Difficult Women in the Long Eighteenth Century, 1680-1830

Posted on Updated on

I’m thrilled that I will be presenting my research on Anna Seward and poetic forms of gift exchange at the Difficult Women in the Long Eighteenth Century, 1680-1830 conference in November (University of York, 27-28 November, 2015 – further details can be found here).

I’ve included my abstract below, and will share a full copy of the conference programme once announced. Below is Sarah Ponsonby’s frontispiece to Anna Seward’s volume of poetry Llangollen Vale, with Other Poems (1796), the dissemination of which forms the subject of my paper.


Sarah Ponsonby, Frontispiece for Anna Seward,

Llangollen Vale, with Other Poems, published by G. Sael, London, 1796.

‘Pledges of an highly-prized friendship’: Anna Seward and the poetics of exchange[1]

This paper will focus on the production, dissemination, and publication of Anna Seward’s 1796 work Llangollen Vale, with Other Poems in relation to the ‘Romantic friendship’ cultivated between Seward and her numerous friends and correspondents. It will argue that the exchange of this collected volume of poetry testifies both to the genre’s affective nature as well as the complex material and social processes exemplified by contemporary gift exchange.

Comprising nine poems written by Seward and a prefatory sonnet by her friend, the Rev. Henry Francis Cary (1772-1844), the majority of the volume’s constituent poems were written whilst Seward was visiting the residences of, or places associated with, her intimates, and accordingly the volume is characterised by the sentimental nature of its inclusions. This affective function is demonstrated particularly by the volume’s titular poem Llangollen Vale, which eulogises Seward’s relationship with her close friends, Lady Eleanor Butler (1739-1829) and Sarah Ponsonby (1755-1831), the so-called ‘Ladies of Llangollen.’

Specifically, the paper will consider how Llangollen Vale both constructed and reflected Seward’s prolonged acquaintance with Butler and Ponsonby, two women who had eschewed marriage by eloping from Ireland in order to live together in rural Wales, and whose queer reclusion mirrored Seward’s own ‘romantic friendship’ with her adopted sister Honora Sneyd (1751-1780). Having visited Butler and Ponsonby in their home Plas Newydd in 1795, Seward established a consistent epistolary communication with the women, marked by the exchange of objects, ideas, and sentiments, and in which poetry – in both its literary and material forms – was central. Whilst the term ‘romantic friendship’ has been dismissed by queer theorists for its sanitisation of potential lesbian interaction, this paper reclaims the expression, instead expounding the notion of ‘Romantic friendship’, to denote the cultivation of a creative and productive community between Plas Newydd and Seward’s home in Lichfield, characterised by the emotional attachment and intellectual pursuits of its participants. It will argue that this ‘Romantic friendship’ was primarily enacted through the exchange of poetic productions and gifted objects, which in the absence of their senders, functioned as agents of sentiment and respect, whilst simultaneously generating a dynamic literary and material Romantic culture centred amongst the women.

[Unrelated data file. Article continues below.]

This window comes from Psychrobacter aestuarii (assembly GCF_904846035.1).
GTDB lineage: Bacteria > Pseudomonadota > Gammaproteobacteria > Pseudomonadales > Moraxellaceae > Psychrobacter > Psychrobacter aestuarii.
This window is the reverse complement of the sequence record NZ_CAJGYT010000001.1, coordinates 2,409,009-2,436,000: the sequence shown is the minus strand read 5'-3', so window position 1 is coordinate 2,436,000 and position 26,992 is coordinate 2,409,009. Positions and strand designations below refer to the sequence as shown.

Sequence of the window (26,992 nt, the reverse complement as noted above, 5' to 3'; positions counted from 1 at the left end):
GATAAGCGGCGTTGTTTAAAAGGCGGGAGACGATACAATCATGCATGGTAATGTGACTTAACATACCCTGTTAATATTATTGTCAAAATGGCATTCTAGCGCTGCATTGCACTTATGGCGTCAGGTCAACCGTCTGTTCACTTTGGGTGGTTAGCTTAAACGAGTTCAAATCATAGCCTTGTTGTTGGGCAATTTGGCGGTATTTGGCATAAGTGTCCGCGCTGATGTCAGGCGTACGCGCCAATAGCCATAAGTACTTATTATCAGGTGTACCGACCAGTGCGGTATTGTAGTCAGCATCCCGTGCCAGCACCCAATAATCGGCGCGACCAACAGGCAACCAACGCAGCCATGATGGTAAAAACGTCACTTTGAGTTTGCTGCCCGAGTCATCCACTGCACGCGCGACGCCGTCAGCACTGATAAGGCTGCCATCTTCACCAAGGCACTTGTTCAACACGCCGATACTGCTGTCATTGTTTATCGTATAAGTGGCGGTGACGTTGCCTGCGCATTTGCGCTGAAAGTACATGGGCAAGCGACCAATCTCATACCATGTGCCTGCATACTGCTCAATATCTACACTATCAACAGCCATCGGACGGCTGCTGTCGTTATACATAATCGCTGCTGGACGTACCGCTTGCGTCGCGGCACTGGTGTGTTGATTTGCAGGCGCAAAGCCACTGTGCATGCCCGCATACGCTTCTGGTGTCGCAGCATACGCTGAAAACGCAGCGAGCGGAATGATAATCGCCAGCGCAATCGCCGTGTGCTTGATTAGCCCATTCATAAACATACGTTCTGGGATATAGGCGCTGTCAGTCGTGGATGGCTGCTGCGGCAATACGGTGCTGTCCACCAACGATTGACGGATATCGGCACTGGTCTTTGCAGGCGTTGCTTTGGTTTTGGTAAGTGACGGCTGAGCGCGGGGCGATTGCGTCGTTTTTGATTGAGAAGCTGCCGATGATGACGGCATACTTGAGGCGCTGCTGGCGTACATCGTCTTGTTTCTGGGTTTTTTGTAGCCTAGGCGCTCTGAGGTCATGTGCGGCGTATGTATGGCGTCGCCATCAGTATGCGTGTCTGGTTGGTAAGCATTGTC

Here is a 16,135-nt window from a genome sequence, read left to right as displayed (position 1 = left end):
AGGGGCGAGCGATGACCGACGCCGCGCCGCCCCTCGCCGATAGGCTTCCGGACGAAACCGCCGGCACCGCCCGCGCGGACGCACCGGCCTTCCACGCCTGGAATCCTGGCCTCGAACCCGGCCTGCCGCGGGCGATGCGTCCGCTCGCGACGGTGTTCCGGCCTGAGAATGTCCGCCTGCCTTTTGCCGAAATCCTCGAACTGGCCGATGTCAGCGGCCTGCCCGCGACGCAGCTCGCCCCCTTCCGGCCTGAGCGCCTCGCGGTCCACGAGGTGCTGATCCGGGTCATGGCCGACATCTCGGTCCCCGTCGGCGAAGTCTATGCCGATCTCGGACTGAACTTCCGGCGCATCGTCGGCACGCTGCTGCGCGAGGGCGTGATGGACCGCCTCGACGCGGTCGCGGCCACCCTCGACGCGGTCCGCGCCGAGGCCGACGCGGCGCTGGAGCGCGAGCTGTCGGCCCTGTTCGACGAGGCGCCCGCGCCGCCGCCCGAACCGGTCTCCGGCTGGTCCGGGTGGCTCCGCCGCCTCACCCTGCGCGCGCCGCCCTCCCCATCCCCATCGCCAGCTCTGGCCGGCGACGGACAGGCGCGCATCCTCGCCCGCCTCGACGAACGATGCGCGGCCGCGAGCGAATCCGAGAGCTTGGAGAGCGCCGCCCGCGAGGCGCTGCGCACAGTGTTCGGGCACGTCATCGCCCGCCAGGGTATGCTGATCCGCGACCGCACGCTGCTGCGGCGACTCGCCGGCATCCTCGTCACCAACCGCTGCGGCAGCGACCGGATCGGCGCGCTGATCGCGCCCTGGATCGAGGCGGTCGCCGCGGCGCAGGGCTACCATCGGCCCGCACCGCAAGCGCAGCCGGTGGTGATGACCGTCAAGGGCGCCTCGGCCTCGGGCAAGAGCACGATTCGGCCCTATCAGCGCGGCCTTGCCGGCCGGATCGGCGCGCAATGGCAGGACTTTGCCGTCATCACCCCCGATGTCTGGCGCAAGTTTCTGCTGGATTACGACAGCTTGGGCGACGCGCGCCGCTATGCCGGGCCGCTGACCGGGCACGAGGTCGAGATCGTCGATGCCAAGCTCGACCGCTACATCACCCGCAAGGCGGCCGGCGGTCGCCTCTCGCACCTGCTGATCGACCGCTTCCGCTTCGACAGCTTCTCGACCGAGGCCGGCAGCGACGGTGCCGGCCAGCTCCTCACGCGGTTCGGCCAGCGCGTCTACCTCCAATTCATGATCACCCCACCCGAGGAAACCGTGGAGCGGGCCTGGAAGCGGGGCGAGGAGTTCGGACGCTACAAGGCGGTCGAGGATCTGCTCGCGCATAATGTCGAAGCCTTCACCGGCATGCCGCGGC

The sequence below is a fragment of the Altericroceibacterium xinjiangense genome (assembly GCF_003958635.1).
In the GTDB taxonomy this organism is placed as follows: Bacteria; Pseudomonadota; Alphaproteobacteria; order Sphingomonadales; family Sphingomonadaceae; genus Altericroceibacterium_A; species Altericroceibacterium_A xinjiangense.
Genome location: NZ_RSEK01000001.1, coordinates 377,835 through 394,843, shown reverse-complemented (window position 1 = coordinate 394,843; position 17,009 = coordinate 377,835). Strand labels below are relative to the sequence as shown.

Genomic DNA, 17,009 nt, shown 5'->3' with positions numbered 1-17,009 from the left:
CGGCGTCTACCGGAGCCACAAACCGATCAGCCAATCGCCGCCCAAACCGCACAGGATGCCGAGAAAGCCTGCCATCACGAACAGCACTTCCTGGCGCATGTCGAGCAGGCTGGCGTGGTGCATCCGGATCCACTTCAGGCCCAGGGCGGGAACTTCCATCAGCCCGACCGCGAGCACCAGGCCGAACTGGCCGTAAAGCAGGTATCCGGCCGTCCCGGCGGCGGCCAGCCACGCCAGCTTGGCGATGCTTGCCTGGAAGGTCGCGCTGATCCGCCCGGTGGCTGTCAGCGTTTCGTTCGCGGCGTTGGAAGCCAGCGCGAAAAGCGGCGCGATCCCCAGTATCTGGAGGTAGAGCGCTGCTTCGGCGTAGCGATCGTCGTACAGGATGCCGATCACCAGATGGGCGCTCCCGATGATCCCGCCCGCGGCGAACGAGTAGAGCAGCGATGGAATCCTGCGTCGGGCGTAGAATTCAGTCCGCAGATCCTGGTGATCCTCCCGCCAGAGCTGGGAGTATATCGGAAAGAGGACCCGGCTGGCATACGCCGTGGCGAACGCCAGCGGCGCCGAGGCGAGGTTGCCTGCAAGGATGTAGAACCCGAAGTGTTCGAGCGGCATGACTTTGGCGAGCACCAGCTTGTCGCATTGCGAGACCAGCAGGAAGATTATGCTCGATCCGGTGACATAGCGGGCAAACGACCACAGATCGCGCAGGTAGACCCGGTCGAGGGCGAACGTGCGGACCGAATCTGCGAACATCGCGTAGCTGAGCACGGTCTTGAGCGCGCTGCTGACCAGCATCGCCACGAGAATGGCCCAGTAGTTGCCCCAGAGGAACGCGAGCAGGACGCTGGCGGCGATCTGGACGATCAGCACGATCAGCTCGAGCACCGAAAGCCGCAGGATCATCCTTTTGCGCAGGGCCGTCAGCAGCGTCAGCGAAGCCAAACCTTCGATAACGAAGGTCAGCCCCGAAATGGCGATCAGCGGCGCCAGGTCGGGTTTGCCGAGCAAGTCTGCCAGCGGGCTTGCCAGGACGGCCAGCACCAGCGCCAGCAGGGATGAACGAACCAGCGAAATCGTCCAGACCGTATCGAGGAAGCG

Embracing narratives of circulation, transcription, and commemoration, this paper will therefore argue that the exchange of Llangollen Vale, with Other Poems was a complex literary and affective transaction. As suggested by the creative and material responses to this gifted poem, its dissemination was part of a reciprocal poetics of exchange – not merely a literary act, but a social one that cultivated an intellectual, sentimental, and material network of decidedly Romantic friendship between the women.

[1] A. Seward, Letters of Anna Seward: Written Between the Years 1784 and 1807, 6 vols. (Edinburgh: George Ramsay & Co. 1811), Vol. 4, p. 131.



Leave a Reply

Fill in your details below or click an icon to log in:

WordPress.com Logo

You are commenting using your WordPress.com account. Log Out /  Change )

Google+ photo

You are commenting using your Google+ account. Log Out /  Change )

Twitter picture

You are commenting using your Twitter account. Log Out /  Change )

Facebook photo

You are commenting using your Facebook account. Log Out /  Change )


Connecting to %s